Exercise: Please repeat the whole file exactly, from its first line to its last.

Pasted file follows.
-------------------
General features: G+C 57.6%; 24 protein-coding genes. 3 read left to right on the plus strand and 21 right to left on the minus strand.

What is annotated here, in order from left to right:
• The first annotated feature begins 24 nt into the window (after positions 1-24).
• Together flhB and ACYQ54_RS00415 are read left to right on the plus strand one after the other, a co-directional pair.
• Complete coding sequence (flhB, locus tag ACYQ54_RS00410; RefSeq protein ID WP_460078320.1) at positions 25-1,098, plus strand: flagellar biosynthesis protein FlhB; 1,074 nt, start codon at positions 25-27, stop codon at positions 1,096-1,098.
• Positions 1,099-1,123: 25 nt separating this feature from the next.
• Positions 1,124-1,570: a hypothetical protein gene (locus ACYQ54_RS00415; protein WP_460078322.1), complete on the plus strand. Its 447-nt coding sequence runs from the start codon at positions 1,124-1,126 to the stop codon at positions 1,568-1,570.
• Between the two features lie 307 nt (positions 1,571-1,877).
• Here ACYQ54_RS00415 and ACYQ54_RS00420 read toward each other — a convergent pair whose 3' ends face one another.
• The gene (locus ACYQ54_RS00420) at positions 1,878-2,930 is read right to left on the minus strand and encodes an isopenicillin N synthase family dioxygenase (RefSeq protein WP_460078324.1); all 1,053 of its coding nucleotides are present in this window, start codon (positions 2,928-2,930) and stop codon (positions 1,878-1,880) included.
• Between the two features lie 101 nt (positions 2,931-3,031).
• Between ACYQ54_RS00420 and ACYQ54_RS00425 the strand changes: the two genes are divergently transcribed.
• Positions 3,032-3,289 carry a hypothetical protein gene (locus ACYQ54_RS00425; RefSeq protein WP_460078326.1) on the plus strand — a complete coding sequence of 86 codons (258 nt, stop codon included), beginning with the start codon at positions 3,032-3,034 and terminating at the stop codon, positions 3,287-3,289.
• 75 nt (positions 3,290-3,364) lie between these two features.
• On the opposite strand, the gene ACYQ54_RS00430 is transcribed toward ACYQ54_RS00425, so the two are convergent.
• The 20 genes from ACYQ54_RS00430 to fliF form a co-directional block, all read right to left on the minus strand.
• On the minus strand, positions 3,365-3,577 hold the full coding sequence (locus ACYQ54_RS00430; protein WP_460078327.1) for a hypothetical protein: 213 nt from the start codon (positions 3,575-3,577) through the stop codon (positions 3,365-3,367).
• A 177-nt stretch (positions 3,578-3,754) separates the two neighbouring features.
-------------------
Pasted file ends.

General features: G+C 57.6%; 24 protein-coding genes. 3 read left to right on the plus strand and 21 right to left on the minus strand.

What is annotated here, in order from left to right:
• The first annotated feature begins 24 nt into the window (after positions 1-24).
• Together flhB and ACYQ54_RS00415 are read left to right on the plus strand one after the other, a co-directional pair.
• Complete coding sequence (flhB, locus tag ACYQ54_RS00410; RefSeq protein ID WP_460078320.1) at positions 25-1,098, plus strand: flagellar biosynthesis protein FlhB; 1,074 nt, start codon at positions 25-27, stop codon at positions 1,096-1,098.
• Positions 1,099-1,123: 25 nt separating this feature from the next.
• Positions 1,124-1,570: a hypothetical protein gene (locus ACYQ54_RS00415; protein WP_460078322.1), complete on the plus strand. Its 447-nt coding sequence runs from the start codon at positions 1,124-1,126 to the stop codon at positions 1,568-1,570.
• Between the two features lie 307 nt (positions 1,571-1,877).
• Here ACYQ54_RS00415 and ACYQ54_RS00420 read toward each other — a convergent pair whose 3' ends face one another.
• The gene (locus ACYQ54_RS00420) at positions 1,878-2,930 is read right to left on the minus strand and encodes an isopenicillin N synthase family dioxygenase (RefSeq protein WP_460078324.1); all 1,053 of its coding nucleotides are present in this window, start codon (positions 2,928-2,930) and stop codon (positions 1,878-1,880) included.
• Between the two features lie 101 nt (positions 2,931-3,031).
• Between ACYQ54_RS00420 and ACYQ54_RS00425 the strand changes: the two genes are divergently transcribed.
• Positions 3,032-3,289 carry a hypothetical protein gene (locus ACYQ54_RS00425; RefSeq protein WP_460078326.1) on the plus strand — a complete coding sequence of 86 codons (258 nt, stop codon included), beginning with the start codon at positions 3,032-3,034 and terminating at the stop codon, positions 3,287-3,289.
• 75 nt (positions 3,290-3,364) lie between these two features.
• On the opposite strand, the gene ACYQ54_RS00430 is transcribed toward ACYQ54_RS00425, so the two are convergent.
• The 20 genes from ACYQ54_RS00430 to fliF form a co-directional block, all read right to left on the minus strand.
• On the minus strand, positions 3,365-3,577 hold the full coding sequence (locus ACYQ54_RS00430; protein WP_460078327.1) for a hypothetical protein: 213 nt from the start codon (positions 3,575-3,577) through the stop codon (positions 3,365-3,367).
• A 177-nt stretch (positions 3,578-3,754) separates the two neighbouring features.